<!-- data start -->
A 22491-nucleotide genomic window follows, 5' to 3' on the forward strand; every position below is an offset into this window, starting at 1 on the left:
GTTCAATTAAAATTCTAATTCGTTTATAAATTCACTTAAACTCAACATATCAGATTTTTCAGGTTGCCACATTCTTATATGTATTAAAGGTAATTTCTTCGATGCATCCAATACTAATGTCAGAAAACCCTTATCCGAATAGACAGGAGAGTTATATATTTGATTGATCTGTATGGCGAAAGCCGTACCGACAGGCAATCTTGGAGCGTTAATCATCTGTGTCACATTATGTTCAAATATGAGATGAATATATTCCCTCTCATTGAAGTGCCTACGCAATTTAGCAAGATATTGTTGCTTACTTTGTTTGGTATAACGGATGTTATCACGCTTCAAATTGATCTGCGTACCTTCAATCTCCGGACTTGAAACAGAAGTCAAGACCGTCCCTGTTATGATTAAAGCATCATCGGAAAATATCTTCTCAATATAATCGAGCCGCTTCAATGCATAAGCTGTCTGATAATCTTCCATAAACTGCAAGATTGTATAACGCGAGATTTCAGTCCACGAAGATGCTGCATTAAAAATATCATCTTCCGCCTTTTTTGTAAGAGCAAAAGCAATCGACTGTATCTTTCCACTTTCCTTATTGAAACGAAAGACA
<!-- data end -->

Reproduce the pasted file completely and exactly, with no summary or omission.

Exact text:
A 22491-nucleotide genomic window follows, 5' to 3' on the forward strand; every position below is an offset into this window, starting at 1 on the left:
GTTCAATTAAAATTCTAATTCGTTTATAAATTCACTTAAACTCAACATATCAGATTTTTCAGGTTGCCACATTCTTATATGTATTAAAGGTAATTTCTTCGATGCATCCAATACTAATGTCAGAAAACCCTTATCCGAATAGACAGGAGAGTTATATATTTGATTGATCTGTATGGCGAAAGCCGTACCGACAGGCAATCTTGGAGCGTTAATCATCTGTGTCACATTATGTTCAAATATGAGATGAATATATTCCCTCTCATTGAAGTGCCTACGCAATTTAGCAAGATATTGTTGCTTACTTTGTTTGGTATAACGGATGTTATCACGCTTCAAATTGATCTGCGTACCTTCAATCTCCGGACTTGAAACAGAAGTCAAGACCGTCCCTGTTATGATTAAAGCATCATCGGAAAATATCTTCTCAATATAATCGAGCCGCTTCAATGCATAAGCTGTCTGATAATCTTCCATAAACTGCAAGATTGTATAACGCGAGATTTCAGTCCACGAAGATGCTGCATTAAAAATATCATCTTCCGCCTTTTTTGTAAGAGCAAAAGCAATCGACTGTATCTTTCCACTTTCCTTATTGAAACGAAAGACA